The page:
The use of credit-based insurance scores in the United States has been in practice since the 1990s. However, it remains highly debatable until today. When it was adopted, it was intended to supplement the little consumer information available underwriters could use to make rating decisions. Fast-forward to present-day, many of the old criticisms toward it are no longer as valid as its detractors like to claim.
When buying Illinois vehicle insurance in Harvey or any nearby Chicago suburb, your FICO scores are likely to be factored into the quotes you will receive. If you feel credit-based auto insurance rating is unfair, below are the reasons why you might need to change your take on it.
They Are Not Baseless
Over the years, actuarial studies have proven the correlation between credit management and insurance risk. Sure, your credit scores predict your likelihood of credit delinquency while your insurance scores forecast the financial losses an insurer will probably absorb by taking you as a customer.
However, research revealed people handle their finances properly tend to manage other aspects of their lives more responsibly too. For instance, individuals with good credit are likely to take maintenance more seriously and drive carefully.
The predictive power of auto insurance scores stems from the fact that motorist behavior tends to be consistent. Of course, drivers are human, and they are complicated by nature. Without credit-based auto insurance scores, though, the inaccuracy of insurance premiums from motorist to motorist becomes greater.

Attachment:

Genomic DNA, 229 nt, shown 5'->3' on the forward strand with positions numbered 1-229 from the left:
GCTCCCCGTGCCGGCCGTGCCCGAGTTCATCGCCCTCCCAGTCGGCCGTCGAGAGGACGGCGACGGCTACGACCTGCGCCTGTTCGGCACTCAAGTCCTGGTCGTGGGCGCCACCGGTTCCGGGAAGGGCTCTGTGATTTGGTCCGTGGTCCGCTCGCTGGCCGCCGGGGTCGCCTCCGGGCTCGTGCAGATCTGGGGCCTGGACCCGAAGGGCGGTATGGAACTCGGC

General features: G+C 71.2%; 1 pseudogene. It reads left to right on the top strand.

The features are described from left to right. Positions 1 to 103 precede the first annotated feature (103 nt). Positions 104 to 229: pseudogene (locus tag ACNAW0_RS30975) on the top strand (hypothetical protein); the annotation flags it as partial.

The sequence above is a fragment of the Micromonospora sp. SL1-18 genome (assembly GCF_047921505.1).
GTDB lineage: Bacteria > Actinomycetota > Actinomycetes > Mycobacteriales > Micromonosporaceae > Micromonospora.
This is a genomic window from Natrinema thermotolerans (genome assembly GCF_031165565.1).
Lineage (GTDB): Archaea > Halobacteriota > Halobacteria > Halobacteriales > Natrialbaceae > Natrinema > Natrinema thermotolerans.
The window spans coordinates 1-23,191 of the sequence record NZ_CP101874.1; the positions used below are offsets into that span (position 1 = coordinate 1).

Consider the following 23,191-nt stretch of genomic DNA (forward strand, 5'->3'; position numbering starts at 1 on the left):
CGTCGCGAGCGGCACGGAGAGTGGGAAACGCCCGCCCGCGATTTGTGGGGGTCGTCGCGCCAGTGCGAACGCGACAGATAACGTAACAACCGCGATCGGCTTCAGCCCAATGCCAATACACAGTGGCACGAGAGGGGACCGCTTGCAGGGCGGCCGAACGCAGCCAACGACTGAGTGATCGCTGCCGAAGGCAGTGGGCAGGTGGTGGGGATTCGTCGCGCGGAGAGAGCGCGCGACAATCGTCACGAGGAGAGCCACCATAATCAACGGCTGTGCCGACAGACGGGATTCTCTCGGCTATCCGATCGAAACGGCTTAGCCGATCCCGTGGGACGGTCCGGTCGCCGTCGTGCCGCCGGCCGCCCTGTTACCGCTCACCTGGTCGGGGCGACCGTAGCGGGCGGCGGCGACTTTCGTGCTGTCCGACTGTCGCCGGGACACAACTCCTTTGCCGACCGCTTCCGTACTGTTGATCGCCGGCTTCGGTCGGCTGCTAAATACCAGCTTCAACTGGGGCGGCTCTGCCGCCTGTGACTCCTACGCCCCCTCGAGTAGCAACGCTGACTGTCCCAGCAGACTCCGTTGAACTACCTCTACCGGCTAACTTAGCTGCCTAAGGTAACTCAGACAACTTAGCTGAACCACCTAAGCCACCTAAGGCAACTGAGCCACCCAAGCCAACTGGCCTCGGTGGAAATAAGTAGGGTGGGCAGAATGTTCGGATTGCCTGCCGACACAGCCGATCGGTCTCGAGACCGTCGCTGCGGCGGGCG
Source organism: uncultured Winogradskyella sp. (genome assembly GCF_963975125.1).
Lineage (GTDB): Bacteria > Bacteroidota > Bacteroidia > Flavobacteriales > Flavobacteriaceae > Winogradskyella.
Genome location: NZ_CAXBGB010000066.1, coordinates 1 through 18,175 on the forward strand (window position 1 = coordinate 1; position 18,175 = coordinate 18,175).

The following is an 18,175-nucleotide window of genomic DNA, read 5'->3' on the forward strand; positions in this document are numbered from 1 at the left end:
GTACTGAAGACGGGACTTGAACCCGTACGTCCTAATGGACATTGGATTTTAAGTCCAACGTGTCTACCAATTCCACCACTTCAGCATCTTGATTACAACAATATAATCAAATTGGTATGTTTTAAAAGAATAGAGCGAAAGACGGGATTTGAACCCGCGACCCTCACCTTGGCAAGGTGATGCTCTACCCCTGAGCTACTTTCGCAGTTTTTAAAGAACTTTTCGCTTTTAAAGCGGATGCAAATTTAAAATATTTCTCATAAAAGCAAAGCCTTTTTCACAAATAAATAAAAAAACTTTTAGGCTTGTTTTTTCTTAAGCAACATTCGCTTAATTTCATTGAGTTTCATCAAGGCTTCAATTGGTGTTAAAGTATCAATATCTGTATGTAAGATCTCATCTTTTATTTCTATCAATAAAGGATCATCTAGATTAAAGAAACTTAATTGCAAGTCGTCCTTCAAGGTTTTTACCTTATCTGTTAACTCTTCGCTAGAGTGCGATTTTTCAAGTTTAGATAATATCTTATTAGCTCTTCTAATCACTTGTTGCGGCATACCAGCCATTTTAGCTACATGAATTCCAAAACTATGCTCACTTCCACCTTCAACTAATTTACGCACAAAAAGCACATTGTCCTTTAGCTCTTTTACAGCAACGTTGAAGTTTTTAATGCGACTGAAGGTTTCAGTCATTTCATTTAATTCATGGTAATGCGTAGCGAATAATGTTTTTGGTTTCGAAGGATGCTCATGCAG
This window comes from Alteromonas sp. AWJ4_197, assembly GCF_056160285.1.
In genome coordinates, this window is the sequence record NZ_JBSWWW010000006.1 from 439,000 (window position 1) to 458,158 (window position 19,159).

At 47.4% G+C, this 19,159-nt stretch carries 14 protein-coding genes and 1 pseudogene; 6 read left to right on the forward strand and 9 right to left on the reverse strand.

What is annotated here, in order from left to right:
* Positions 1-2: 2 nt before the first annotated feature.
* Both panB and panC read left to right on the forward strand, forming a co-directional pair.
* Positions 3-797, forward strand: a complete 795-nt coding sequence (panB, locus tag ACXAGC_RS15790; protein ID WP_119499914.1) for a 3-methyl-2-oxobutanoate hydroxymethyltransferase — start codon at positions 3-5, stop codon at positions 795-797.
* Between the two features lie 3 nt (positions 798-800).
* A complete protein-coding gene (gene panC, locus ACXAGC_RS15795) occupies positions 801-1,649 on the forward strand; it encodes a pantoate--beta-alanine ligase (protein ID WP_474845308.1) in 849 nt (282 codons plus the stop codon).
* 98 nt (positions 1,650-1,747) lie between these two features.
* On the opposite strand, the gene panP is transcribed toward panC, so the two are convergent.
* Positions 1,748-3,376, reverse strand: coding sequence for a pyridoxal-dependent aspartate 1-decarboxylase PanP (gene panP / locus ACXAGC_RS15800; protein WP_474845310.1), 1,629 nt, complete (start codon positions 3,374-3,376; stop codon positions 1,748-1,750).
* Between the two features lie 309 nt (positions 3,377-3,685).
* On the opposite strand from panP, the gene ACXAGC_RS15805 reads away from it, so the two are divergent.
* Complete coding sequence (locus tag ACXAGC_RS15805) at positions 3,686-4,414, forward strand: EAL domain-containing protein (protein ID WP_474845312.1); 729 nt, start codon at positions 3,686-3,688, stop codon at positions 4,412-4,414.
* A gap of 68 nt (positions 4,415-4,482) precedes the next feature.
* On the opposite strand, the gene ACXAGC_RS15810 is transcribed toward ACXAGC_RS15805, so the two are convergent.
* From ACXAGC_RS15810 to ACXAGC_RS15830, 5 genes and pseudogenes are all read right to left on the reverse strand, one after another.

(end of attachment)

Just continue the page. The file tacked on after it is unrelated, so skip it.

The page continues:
They Are Not Unregulated
If a credit score is used as a factor in an auto insurance rejection one way or another, the federal law states that the company must inform the customer that credit information was used and should provide a copy of a credit report at no charge.
Furthermore, states that allow that use of credit scores when rating car insurance policies closely watch insurance companies. In the Prairie State, for instance, requires auto insurers to file scoring models with the department of insurance. Illinois also has a policy obliging insurers to recalculate customer credit scores after three years. In the event of an extraordinary life event, like the death of a loved one, a customer must be given a credit risk review and exception consideration.
They Can Benefit You
As mentioned, the use of credit information when rating auto insurance policies leads to premium accuracy. The U.S. Federal Trade Commission (FTC) has released a 2007 report supporting this claim. Also, the FTC concluded that credit scoring does not put minority groups at a disadvantage.
Without auto insurance scores, the good drivers are more likely to be charged more and somewhat subsidize the coverage of the bad ones. If your credit is categorized as “poor” and you consider yourself a responsible road user, you are the exception, not the rule.
No matter how you feel about credit-based insurance scores, what is indisputable is the apparent need to improve your FICO scores. Now that you know they can affect the cost of your auto insurance policy, you have one more reason to make good financial habits and boost your creditworthiness.